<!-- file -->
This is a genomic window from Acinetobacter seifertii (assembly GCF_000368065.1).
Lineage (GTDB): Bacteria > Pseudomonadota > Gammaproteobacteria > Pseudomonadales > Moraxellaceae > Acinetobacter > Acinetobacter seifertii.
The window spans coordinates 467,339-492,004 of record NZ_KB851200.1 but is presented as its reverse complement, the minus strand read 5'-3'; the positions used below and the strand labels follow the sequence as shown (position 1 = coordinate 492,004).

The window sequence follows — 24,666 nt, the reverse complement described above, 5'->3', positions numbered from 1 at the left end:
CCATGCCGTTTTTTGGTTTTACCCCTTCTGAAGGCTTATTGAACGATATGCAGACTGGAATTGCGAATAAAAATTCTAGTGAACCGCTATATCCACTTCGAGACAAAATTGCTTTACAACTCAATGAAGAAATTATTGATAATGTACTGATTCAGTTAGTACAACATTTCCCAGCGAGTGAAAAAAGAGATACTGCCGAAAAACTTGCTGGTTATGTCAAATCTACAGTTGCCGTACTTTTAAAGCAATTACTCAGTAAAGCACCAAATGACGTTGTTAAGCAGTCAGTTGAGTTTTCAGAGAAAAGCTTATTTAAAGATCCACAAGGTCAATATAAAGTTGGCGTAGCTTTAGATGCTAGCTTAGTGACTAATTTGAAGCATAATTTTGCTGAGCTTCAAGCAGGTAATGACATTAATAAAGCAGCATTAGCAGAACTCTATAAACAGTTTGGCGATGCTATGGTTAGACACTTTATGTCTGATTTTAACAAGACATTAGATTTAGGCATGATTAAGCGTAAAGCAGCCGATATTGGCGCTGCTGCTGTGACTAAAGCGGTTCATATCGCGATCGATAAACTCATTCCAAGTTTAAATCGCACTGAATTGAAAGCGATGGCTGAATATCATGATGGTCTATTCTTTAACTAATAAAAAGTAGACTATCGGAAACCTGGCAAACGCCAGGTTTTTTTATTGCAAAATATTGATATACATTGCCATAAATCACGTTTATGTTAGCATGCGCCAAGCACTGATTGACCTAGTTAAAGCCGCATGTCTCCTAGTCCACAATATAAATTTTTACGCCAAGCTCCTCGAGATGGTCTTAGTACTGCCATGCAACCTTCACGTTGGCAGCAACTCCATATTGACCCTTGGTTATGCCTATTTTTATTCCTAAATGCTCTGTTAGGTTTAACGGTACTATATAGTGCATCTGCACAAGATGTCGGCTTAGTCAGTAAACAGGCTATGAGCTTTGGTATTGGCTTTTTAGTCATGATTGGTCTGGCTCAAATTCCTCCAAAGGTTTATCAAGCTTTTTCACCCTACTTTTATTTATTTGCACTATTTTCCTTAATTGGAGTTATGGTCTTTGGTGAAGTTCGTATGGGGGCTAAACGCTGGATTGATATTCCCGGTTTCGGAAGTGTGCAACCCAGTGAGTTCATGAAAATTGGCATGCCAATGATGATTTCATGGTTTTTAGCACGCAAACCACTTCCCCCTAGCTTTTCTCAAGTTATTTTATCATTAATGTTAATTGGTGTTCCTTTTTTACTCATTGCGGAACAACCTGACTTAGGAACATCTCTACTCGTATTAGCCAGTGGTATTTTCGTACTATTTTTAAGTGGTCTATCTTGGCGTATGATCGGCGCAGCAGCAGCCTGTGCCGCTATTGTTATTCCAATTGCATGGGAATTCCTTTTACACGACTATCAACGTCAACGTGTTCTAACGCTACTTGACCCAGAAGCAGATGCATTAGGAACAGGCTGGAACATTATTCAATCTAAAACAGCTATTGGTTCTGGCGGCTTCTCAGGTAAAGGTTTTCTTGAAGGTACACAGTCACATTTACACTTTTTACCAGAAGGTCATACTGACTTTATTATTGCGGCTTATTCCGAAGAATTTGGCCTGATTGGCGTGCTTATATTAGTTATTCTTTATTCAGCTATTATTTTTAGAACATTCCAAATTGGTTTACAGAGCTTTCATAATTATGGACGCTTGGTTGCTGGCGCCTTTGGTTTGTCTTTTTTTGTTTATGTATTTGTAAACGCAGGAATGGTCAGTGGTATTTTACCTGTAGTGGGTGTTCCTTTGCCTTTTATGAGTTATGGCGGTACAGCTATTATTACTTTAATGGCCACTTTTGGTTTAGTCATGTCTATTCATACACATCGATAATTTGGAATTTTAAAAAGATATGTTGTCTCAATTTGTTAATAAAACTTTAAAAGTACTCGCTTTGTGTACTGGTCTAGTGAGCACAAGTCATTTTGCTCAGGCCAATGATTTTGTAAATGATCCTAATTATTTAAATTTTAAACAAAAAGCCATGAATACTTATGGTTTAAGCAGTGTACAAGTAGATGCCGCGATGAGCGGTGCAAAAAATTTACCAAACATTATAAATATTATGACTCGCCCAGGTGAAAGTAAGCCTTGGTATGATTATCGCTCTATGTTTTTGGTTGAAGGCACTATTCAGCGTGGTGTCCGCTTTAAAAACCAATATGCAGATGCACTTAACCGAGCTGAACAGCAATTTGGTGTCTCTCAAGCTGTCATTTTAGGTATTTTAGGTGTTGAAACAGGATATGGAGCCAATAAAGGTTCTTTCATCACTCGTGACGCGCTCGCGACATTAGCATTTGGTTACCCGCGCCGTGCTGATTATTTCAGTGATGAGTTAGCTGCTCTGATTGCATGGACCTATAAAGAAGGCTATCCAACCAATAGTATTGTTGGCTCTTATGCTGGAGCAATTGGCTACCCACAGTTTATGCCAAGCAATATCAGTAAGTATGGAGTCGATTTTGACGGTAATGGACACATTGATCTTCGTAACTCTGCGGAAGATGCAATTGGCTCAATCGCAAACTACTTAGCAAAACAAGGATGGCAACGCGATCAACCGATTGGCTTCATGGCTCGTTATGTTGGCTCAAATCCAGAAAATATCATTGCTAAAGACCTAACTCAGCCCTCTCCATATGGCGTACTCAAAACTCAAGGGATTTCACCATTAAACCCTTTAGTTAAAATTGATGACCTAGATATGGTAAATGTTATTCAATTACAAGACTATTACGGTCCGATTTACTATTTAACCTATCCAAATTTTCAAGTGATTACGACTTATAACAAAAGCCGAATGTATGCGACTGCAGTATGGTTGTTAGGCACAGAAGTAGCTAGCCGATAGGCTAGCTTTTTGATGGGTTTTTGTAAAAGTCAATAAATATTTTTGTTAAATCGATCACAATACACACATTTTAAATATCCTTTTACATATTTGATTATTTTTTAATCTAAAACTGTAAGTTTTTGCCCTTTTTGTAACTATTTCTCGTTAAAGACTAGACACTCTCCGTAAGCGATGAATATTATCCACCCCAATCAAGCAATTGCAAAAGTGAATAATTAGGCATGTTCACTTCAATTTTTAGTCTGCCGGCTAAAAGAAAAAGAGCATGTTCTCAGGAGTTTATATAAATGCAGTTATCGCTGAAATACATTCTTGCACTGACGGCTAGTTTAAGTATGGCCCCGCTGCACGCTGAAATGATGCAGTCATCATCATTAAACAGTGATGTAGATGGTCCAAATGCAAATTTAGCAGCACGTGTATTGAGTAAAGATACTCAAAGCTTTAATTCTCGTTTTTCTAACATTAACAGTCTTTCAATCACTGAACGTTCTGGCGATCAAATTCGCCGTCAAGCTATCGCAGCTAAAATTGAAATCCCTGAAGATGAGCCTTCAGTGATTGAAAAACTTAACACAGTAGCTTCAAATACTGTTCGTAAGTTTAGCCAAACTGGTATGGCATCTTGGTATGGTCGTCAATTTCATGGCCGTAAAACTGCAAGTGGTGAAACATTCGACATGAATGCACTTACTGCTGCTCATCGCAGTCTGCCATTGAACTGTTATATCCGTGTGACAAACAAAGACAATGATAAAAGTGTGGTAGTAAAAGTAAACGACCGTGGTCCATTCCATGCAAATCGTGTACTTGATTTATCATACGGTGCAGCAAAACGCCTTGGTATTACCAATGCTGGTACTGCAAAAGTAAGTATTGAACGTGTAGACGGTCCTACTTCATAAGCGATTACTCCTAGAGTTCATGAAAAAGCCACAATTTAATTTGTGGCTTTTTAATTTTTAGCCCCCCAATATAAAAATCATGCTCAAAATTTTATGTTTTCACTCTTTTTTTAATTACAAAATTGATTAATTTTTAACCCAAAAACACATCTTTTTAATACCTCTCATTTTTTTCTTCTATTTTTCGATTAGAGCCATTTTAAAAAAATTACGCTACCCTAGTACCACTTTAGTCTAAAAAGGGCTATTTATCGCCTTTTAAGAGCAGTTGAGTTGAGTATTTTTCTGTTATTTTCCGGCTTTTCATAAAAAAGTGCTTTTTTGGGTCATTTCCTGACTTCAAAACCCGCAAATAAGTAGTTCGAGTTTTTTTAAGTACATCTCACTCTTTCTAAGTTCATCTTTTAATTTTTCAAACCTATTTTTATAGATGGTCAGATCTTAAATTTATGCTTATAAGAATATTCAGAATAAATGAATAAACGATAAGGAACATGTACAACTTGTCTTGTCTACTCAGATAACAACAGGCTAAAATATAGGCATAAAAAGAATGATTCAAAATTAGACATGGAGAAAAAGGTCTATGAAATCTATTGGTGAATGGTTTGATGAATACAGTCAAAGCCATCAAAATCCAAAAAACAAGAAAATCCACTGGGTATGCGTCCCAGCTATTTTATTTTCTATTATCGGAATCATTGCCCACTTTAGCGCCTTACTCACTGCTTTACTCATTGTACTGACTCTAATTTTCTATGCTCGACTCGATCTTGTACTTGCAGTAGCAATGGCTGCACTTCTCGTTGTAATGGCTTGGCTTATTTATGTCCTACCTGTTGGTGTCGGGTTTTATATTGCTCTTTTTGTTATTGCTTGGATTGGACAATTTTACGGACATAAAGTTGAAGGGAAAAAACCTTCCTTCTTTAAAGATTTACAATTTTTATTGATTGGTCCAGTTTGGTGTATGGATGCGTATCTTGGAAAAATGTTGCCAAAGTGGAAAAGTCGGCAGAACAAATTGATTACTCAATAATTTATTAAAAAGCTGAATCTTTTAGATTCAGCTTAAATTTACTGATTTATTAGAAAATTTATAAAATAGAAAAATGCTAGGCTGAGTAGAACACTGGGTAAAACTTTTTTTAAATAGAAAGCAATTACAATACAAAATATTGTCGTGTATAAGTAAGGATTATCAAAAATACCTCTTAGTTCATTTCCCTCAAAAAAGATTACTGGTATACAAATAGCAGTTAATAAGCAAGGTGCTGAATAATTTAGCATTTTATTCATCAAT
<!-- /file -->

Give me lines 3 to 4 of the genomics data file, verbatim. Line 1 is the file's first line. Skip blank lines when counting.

The window spans coordinates 467,339-492,004 of record NZ_KB851200.1 but is presented as its reverse complement, the minus strand read 5'-3'; the positions used below and the strand labels follow the sequence as shown (position 1 = coordinate 492,004).

The window sequence follows — 24,666 nt, the reverse complement described above, 5'->3', positions numbered from 1 at the left end: